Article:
The Last Address
Rudolf Steiner


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On the 28th September, the eve of St. Michael’s Day, Rudolf Steiner “raffte sick auf” and with super-human strength once more gathered all his energy together to give a lecture in honour of the festival of St. Michael. It had been a focusing point in his lectures during that summer to reveal the Archangel Michael as the Spirit of the Age, the inspiring and guiding Guardian of the present period of history. He had described him as the “fiery Prince of Thought” with whom the souls had been connected who are drawn into the Anthroposophical Movement and by whom they had been prepared and taught in a “Michael School” in the spirit-world before they descended into incarnation in this century.

The present “Last Address” is a transcript of what Rudolf Steiner said on that evening. It is a delicate, precious legacy. Technically it is a fragment. Rudolf Steiner requested that the transcript should not be made available before he had given the second half. But he was never able to complete the lecture. And thus it was eventually published as it stands, an earnest token, perhaps, of the fact that his very life—all too brief for his disciples and students in spite of the incredible wealth of his creative gifts—was cut short by the stone-walling of an uninspired, intellectually self-satisfied and basically dull age.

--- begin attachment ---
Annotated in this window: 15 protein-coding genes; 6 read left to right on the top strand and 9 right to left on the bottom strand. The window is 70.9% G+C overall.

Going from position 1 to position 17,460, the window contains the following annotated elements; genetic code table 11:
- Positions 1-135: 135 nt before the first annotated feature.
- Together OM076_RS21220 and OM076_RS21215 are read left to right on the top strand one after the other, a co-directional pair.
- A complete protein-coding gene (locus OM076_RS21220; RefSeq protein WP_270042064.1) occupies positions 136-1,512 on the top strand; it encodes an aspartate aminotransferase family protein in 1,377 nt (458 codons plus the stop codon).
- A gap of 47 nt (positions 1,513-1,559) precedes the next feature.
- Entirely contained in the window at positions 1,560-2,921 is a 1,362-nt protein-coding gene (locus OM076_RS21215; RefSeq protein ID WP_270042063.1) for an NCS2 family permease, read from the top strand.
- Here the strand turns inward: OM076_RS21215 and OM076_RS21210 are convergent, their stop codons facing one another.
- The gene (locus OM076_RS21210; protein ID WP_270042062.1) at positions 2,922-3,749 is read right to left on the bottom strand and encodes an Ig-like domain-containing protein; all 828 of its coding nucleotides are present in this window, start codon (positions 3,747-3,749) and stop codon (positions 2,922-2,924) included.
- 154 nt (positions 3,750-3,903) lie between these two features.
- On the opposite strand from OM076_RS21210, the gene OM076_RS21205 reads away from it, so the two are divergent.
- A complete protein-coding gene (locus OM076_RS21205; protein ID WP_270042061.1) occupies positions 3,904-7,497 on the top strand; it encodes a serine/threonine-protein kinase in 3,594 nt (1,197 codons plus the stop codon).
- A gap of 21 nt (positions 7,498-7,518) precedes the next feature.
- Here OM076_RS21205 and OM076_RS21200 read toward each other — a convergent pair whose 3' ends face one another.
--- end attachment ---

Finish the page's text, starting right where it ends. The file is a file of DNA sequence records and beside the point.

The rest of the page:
As it stands, the “Last Address” presents a serious problem of thought to Anthroposophists. Never before had Rudolf Steiner linked together the Individualities of John the Baptist and Lazarus-John in the manner in which he did it in this last lecture. Of the Individuality of John the Baptist he had spoken many times before. The spirit who lived in the Baptist was in fact treated by Rudolf Steiner as the paradigma of a representative sequence of consecutive lives of the same Individuality. Elijah—John the Baptist—Raphael—Novalis—this was the first series of reincarnations declared by Steiner early on in his teaching and never added to by any other examples until the very last months of his life. In their various ways these four historic personalities were the lives of the herald-angel of Christ.

The Last Address, Rudolf Steiner, Rudolf Steiner Press, 1967

First English edition. Hardback. Octavo. Bound in white cloth with gilt lettering. Boards curl upwards slightly. Previous owners name indented to end paper. Pages unmarked and clean. 21 pp.